Costa Rica’s Osa Peninsula

Wild life.

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The haunting guttural growls of howler monkeys echo through the rainforest of Southwestern Costa Rica. It’s a sound to send chills down my spine—until I see the animals peer down at me, their solemn brown eyes filled with innocent curiosity.

This is the Osa Peninsula, a remote outpost situated near the border of Panama. While Costa Rica has become an increasingly popular vacation destination, the Osa Peninsula remains relatively undiscovered; it is a place for intrepid travellers who desire off-the-beaten-track adventures. By size, Costa Rica is one of the most biologically diverse countries on the planet, and Osa is known for its superlative variety of wildlife.

In San José, I board a small plane to Drake Bay, located on the northern tip of the peninsula. From the landing strip, I’m transported to the small town of Agujitas, where in the light rain, I wade into the Pacific Ocean for the next leg of my journey: a boat ride to La Paloma Lodge.

After reaching the dock, I am transported up a steep pathway via jungle cart to La Paloma’s main lodge—a sprawling, open-air structure formed from lacquer-polished wood. The view from its wraparound veranda looks out through the rainforest toward the Pacific and is nothing short of breathtaking.

My cabin’s design mimics that of the main lodge: windows on three sides, wide terrace, and welcoming hammock, all ocean-facing. Like most eco-lodges on Osa, La Paloma is small, and can accommodate only a few dozen guests. But this being the rainy season, there are significantly less people here, which almost makes me feel like I have the place to myself. Except for the animals.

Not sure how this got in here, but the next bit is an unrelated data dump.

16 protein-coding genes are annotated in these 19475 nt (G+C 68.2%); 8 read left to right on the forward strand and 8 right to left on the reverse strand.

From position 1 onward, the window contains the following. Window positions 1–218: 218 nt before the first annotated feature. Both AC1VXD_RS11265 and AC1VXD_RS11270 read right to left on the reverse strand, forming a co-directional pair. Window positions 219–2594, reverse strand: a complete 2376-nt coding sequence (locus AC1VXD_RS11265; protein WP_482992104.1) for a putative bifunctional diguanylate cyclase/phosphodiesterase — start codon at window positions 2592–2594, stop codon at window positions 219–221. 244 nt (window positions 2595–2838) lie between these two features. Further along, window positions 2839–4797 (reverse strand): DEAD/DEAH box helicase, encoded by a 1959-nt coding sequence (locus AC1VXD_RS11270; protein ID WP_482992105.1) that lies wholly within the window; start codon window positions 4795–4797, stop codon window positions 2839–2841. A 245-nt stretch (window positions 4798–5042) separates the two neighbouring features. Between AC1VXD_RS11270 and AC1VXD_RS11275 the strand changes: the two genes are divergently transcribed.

Most days, a local troupe of white-faced capuchin monkeys lope across my cabin roof and cheekily peek over its awnings. A resident boa constrictor makes an appearance, and a local three-toed sloth is kind enough to pose for photos. Toucans, scarlet macaws, and a ceaseless array of hummingbirds call La Paloma home.

Narrow stone pathways undulate around the estate between ranchos and the pool, and also run steeply down to the beach. It is densely packed with plush jungle foliage, fruit trees, and exotic flowers.

I snorkel around Caño Island, and hike in Corcovado National Park, where I see a tapir (a large pig-like mammal), spider monkeys, and coatis (cousins of raccoons). On a trip north to the Sierpe River, I am mesmerized by mangroves, sloths, alligators, herons, and squirrel monkeys. In between the activities, I lounge quietly at La Paloma, simply listening to the rain or absorbing the beauty of the colourful life surrounding me. There’s a reason the locals call it pura vida (pure life)—this place frees you from the stress of that which matters not.

Prepared for humidity, I come with lightweight clothing and shoes, dry bags for electronics, and a plastic poncho. What I find myself unprepared for are the awesome thunderstorms. Their crashes rumble through my chest before sheets of lightning flash across the ocean. Each evening, I sit on the lodge veranda, margarita in hand, watching day turn to night. The tree frogs and cicadas begin their nightly songs and the storms roll in—and despite the raging force of the weather, I feel a distinct sense of peace.


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September 11, 2017